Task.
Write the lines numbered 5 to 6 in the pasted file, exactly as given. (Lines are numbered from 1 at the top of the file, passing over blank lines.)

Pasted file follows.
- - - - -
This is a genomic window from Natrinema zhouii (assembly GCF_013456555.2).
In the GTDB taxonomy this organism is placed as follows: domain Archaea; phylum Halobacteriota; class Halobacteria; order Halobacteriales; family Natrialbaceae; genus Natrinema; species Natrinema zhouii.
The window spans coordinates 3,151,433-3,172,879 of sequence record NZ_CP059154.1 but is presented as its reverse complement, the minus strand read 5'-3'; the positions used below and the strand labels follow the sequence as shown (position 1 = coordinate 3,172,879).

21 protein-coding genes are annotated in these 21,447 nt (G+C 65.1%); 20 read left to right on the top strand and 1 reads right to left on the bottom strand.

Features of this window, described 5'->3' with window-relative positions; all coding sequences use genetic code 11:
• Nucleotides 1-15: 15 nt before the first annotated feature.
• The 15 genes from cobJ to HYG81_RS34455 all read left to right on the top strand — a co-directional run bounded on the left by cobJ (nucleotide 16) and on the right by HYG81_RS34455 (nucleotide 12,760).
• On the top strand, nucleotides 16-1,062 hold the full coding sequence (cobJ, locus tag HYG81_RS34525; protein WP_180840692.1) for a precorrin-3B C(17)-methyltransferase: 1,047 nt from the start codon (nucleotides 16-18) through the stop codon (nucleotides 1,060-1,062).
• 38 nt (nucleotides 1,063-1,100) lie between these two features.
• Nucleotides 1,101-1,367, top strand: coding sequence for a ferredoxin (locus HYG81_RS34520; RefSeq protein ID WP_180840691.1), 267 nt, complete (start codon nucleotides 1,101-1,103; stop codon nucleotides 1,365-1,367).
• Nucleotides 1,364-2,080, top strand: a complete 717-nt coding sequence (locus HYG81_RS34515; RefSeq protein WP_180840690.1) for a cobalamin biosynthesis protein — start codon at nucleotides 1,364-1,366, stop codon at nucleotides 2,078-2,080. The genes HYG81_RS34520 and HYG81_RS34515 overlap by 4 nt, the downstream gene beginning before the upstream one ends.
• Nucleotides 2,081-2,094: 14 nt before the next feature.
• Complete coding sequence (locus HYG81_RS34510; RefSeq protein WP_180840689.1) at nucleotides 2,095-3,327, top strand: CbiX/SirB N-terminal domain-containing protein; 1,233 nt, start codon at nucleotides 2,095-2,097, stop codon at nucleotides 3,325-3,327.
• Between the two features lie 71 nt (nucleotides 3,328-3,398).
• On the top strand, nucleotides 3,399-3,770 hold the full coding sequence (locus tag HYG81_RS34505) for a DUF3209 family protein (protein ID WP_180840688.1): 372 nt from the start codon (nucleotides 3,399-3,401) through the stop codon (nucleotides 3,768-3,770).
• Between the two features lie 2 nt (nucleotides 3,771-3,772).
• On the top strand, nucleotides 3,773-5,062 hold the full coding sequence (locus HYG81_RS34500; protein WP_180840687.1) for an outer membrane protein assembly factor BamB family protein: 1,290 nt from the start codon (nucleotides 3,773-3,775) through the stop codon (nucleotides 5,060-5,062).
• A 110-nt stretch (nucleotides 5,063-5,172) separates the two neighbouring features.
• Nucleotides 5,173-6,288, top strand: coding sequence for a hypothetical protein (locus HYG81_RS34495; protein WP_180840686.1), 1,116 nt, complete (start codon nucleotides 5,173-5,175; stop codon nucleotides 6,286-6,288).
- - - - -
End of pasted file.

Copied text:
Features of this window, described 5'->3' with window-relative positions; all coding sequences use genetic code 11:
• Nucleotides 1-15: 15 nt before the first annotated feature.